World Bank to shift focus to climate change

By Shawn Price
The World Bank said 28 percent of its new investments will fund projects that fight climate change. File Photo by Stephen Shaver/UPI | <a href="/News_Photos/lp/4f46a09331bd9850191708fc888e4afd/" target="_blank">License Photo</a>
The World Bank said 28 percent of its new investments will fund projects that fight climate change. File Photo by Stephen Shaver/UPI | License Photo

WASHINGTON, April 10 (UPI) -- The World Bank announced it is making a "fundamental shift" in its efforts to ease global poverty by focusing on tackling climate change.

The group, which provides financial assistance to the developing world, said Thursday all future spending under its new Climate Change Action Plan would be respectful of the environment. Twenty-eight percent of new investments will fund projects that fight climate change.


The Climate Change Action Plan spells out the organization's actions to help nations deliver on their commitments to the Paris climate conference -- or COP21-- agreements from December 2015 and puts forth ambitious goals in renewable energy, climate-friendly agriculture, green transportation and urban resilience in the developing world for 2020.

"Following the Paris climate agreement, we must now take bold action to protect our planet for future generations," said Jim Yong Kim, World Bank Group president. "We are moving urgently to help countries make major transitions to increase sources of renewable energy, decrease high-carbon energy sources, develop green transport systems and build sustainable, livable cities for growing urban populations. Developing countries want our help to implement their national climate plans, and we'll do all we can to help them."


John Roome, senior director for climate change at the World Bank, told reporters at a press conference: "This is a fundamental shift for the World Bank. We are putting climate change into our DNA. Climate change will drive 100 million more people into poverty in the next 15 years [unless action is taken]."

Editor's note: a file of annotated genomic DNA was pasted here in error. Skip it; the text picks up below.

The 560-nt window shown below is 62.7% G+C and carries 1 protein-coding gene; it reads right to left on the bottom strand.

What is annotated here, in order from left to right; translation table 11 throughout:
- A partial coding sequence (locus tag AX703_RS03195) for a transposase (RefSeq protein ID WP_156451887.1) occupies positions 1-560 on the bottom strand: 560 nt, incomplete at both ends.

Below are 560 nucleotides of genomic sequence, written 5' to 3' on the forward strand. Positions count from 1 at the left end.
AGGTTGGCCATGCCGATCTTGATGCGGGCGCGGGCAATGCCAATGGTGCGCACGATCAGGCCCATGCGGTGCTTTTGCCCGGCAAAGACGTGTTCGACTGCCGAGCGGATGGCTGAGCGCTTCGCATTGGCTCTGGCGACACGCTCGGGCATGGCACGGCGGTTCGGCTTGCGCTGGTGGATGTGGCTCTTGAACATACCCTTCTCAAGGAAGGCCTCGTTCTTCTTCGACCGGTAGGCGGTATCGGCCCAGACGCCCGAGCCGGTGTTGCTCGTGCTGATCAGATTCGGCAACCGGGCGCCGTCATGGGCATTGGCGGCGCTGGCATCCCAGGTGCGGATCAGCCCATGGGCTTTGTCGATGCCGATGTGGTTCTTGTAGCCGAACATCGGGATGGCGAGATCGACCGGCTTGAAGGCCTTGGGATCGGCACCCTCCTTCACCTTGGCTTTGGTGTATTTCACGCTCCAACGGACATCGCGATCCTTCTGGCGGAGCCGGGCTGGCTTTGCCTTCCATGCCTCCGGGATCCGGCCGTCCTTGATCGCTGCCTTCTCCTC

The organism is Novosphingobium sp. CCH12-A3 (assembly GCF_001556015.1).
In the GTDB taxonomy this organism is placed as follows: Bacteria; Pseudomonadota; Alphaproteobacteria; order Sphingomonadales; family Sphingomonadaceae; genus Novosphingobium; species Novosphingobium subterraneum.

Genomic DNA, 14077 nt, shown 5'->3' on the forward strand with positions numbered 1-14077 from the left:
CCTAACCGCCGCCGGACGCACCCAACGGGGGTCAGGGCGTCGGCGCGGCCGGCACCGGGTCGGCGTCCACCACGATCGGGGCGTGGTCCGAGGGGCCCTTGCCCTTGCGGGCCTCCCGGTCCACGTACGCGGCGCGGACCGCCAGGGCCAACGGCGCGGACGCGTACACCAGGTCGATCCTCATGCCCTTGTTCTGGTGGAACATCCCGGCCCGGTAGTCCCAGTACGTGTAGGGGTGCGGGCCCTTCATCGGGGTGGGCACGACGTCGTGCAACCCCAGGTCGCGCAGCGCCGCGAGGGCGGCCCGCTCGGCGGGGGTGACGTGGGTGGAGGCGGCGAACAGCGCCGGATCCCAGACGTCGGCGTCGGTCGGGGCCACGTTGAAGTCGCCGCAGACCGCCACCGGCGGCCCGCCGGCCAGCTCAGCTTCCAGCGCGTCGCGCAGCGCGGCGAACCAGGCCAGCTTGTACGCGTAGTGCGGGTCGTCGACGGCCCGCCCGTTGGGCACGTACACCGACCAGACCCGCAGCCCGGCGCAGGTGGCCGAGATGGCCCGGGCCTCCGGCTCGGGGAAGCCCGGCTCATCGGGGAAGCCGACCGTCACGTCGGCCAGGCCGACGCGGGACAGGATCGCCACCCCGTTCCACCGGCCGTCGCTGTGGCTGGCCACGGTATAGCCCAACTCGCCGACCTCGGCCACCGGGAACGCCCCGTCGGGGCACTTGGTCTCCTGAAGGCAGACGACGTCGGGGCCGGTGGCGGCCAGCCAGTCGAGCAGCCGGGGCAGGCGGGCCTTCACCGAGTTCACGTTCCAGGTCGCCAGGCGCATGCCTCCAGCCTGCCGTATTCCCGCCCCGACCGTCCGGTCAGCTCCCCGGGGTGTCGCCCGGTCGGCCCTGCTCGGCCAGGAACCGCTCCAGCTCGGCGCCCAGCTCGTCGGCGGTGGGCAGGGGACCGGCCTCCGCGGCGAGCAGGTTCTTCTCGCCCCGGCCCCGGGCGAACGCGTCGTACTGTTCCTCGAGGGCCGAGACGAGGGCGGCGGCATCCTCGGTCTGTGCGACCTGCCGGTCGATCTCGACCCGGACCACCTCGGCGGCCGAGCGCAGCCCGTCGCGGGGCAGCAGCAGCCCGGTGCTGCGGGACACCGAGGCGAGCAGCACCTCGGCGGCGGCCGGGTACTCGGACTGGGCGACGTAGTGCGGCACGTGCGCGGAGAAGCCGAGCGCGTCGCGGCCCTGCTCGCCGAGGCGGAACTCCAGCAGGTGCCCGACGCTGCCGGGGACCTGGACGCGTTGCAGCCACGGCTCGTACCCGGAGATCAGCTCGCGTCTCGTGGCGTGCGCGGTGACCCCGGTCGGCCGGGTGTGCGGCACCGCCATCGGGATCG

The World Bank has been criticized in the past for investing in not-so-eco-friendly projects, like coal power stations. The group said it would focus on more green projects in the future based on how great the need was while a country transitions from high-carbon fuels to clean energy.

"Climate change is the defining issue of our time and cannot be tackled through isolated actions, one sector at a time," said Laura Tuck, vice president for Sustainable Development at the World Bank Group.

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"The complexity of the challenge requires solutions that cut across many different sectors such as energy, water, agriculture, transport, urban planning, and disaster risk management. The World Bank is in a unique position to work with countries to develop the solutions that build their resilience to climate impacts, protect their people and environment, and reduce their emissions."

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